HTH

Ceejay

PS - try ... http://en.wikipedia.org/wiki/File_Allocation_Table
http://kadaitcha.cx/ntfs.html

nicketynick
2006-02-21, 09:32
Thanks Ceejay. Guess I better go see if Dlink has upgraded the firmware yet to provide NTFS read/write support!

chiphart
2006-02-21, 10:43
nicketynick wrote:
> Hey Ceejay, can you expand on that a bit? I've got Partition Magic here
> - can I use that to format my 250GB drive with FAT32? (maybe 2
> partitions - 1 for back-up, 1 for FLAC files)

To answer your question directly, I believe that PM will format
for you, but if it doesn't, the easiest thing to do is grab any
one of the CD-based Linux distro boot disks (for this purpose,
Knoppix might be best, but you can use Fedora, Ubuntu, you
name it). Burn the boot CD, boot from it, and then use it to
format your drive.

I wish the NTFS drivers in Linux were a little more reliable, as
anyone who wants to share a drive these days really has to
compromise significantly.


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800-722-7708 * http://www.pcc.com/~chip
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tyler_durden
2006-02-21, 20:07
Try formatting in HPFS. The default allocation size is 512 bytes, I believe. You'll get less fragmentation in HPFS also.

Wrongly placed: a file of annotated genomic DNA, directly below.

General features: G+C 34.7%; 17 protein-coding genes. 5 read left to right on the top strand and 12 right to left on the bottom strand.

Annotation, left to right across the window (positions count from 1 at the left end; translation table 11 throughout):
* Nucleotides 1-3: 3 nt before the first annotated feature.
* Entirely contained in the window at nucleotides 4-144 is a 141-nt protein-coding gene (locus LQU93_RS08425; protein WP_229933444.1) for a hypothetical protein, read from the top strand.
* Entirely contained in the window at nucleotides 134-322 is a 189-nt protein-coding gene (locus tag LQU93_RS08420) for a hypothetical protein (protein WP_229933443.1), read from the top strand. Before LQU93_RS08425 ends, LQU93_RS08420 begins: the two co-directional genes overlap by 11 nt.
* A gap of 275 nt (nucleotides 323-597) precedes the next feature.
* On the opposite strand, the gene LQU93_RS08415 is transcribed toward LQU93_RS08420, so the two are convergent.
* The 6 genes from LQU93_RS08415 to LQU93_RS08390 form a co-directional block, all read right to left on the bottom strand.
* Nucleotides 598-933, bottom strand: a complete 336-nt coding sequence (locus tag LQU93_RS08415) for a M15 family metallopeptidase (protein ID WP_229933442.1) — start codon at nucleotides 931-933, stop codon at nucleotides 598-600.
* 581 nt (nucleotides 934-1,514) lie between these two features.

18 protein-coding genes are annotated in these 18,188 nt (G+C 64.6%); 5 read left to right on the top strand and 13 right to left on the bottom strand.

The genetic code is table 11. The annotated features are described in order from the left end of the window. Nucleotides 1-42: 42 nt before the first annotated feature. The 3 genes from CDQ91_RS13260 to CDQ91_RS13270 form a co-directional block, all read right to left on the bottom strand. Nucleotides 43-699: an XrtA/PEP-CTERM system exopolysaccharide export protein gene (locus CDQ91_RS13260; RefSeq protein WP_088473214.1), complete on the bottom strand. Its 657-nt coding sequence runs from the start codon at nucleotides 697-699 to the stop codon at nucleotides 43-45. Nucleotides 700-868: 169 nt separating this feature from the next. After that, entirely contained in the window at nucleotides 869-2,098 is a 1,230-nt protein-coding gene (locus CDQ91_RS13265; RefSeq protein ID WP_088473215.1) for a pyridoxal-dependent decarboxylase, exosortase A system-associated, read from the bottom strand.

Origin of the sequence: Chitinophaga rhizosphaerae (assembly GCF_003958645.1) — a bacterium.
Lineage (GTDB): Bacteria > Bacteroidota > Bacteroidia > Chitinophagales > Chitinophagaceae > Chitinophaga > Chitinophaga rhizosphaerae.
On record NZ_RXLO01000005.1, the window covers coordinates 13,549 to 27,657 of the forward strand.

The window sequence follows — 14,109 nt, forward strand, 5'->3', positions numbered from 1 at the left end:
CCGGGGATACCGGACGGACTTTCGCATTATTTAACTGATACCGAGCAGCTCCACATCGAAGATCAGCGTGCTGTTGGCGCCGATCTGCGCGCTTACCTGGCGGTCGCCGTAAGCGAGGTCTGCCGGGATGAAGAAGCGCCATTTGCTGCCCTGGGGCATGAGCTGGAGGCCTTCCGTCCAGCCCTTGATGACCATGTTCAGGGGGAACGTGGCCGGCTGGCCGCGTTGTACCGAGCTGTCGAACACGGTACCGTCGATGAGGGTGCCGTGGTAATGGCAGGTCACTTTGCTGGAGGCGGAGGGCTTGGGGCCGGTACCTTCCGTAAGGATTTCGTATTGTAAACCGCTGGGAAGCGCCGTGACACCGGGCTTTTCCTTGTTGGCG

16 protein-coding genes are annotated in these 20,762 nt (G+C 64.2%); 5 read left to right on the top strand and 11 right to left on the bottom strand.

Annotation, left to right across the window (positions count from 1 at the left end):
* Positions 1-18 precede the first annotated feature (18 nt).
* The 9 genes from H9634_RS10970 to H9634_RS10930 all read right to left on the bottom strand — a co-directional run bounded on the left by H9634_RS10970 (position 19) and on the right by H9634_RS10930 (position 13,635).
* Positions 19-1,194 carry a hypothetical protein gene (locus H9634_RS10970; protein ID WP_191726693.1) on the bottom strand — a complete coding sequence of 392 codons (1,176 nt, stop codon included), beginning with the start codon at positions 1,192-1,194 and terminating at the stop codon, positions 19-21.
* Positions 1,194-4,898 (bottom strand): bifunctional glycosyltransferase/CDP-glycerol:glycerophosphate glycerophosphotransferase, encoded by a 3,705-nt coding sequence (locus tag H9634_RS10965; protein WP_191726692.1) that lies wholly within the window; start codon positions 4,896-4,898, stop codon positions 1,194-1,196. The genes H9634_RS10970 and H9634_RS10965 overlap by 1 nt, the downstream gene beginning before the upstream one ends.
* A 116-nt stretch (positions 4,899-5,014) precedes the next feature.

TD

I meant ntfs... HPFS was an old OS/2 format that didn't fragment at all. Of course it died because it worked!

TD

JJZolx
2006-02-21, 20:58
There's not much to be gained by going with anything different than the default allocation unit size. The two issues most affected are performance and the amount of space wasted on the disk due to slack space.

For music playback, performance is a non-issue, so tuning the A.U. size for performance reasons is a waste of time.

Slack space is the amount of space that is unused in the last allocation unit used for each file. For example, if your A.U. were 4kB and you had a 9kB file, then 3kB of the last 4kB allocated is wasted. The average amount of slack space per file, for all files on a drive, is approximately 1/2 A.U. So the total amount of wasted disk space would be 1/2 x A.U. x num_of_files_on_disk. Note that this number will be highest when you have a large number of files on the disk, that is, when you have a large number of small files. But music files tend to be fairly large, so you have relatively few of them on a hard drive.

So don't worry about it.